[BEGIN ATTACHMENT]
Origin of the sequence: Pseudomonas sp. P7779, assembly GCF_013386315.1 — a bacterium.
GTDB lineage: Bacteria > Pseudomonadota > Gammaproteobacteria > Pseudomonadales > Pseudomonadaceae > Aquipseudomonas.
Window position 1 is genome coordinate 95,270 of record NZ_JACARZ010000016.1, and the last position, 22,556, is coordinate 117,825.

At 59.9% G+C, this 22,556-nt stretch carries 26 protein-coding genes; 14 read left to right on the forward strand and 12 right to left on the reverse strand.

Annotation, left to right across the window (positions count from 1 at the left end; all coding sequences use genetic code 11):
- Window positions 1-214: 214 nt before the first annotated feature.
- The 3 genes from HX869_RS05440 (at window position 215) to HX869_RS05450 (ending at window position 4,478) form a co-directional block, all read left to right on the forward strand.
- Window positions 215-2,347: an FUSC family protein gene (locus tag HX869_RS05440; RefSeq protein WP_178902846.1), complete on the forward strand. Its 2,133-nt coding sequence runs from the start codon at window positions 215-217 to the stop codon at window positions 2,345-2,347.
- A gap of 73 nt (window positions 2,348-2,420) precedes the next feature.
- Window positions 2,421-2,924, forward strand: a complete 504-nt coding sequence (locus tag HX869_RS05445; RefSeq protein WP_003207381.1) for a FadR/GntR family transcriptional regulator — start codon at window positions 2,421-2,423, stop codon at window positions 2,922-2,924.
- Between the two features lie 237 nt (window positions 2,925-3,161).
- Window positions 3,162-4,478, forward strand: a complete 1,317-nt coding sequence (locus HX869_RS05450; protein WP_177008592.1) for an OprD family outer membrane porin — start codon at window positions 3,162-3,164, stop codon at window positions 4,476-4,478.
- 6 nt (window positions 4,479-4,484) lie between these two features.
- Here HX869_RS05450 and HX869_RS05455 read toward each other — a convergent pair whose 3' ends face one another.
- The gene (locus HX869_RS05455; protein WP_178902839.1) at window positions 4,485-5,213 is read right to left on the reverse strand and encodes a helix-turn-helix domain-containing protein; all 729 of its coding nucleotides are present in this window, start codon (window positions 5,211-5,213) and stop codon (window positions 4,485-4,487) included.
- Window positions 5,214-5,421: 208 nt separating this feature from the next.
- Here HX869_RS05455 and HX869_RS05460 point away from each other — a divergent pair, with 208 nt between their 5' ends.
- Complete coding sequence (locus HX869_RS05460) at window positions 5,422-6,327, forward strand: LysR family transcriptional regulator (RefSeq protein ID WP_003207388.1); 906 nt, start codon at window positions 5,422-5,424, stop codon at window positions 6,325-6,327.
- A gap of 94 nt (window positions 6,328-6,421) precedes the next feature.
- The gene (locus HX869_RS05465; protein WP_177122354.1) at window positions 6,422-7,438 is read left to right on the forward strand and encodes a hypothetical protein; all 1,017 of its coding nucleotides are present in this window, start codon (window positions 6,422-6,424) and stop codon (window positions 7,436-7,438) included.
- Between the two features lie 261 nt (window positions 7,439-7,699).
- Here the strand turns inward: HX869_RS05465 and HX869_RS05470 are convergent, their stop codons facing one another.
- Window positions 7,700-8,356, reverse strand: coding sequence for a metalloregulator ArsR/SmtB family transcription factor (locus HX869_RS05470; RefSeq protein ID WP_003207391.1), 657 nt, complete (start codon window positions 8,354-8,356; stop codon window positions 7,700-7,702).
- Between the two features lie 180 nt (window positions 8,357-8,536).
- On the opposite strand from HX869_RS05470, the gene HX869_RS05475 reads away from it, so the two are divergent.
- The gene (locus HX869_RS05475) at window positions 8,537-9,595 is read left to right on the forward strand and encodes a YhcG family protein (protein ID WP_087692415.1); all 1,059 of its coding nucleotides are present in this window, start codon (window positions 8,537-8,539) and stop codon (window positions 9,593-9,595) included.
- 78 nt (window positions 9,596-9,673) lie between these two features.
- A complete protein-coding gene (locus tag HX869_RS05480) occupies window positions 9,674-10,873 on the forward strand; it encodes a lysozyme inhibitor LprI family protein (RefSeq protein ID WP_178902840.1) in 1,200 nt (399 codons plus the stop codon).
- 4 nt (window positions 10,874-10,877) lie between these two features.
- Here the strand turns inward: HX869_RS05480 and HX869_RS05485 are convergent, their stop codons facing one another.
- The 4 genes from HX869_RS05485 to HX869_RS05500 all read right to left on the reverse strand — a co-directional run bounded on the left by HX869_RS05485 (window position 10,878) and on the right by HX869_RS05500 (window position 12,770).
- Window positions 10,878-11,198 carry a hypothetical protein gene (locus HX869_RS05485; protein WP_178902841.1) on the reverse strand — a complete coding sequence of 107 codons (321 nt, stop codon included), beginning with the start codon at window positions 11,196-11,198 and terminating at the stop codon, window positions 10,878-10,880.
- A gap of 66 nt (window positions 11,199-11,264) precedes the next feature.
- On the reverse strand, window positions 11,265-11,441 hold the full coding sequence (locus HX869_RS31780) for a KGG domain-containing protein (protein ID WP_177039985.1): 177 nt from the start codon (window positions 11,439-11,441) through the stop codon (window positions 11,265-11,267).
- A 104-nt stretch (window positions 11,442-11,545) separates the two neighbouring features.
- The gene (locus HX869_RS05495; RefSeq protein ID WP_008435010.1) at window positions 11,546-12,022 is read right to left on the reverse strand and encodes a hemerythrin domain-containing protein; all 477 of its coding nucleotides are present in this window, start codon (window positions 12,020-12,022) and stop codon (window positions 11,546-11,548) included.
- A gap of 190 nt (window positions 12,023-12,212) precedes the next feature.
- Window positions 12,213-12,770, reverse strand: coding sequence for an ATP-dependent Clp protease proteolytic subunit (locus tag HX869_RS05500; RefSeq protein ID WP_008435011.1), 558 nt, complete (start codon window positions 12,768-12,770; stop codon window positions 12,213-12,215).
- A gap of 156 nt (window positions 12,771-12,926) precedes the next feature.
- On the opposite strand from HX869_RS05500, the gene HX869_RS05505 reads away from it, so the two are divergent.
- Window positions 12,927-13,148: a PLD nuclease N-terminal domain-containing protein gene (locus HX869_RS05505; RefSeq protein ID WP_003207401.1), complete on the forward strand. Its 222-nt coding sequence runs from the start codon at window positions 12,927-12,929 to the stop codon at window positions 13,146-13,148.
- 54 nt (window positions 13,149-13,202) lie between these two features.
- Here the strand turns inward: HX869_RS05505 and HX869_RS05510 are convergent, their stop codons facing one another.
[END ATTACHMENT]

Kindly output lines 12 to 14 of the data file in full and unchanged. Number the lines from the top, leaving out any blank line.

- Window positions 3,162-4,478, forward strand: a complete 1,317-nt coding sequence (locus HX869_RS05450; protein WP_177008592.1) for an OprD family outer membrane porin — start codon at window positions 3,162-3,164, stop codon at window positions 4,476-4,478.
- 6 nt (window positions 4,479-4,484) lie between these two features.
- Here HX869_RS05450 and HX869_RS05455 read toward each other — a convergent pair whose 3' ends face one another.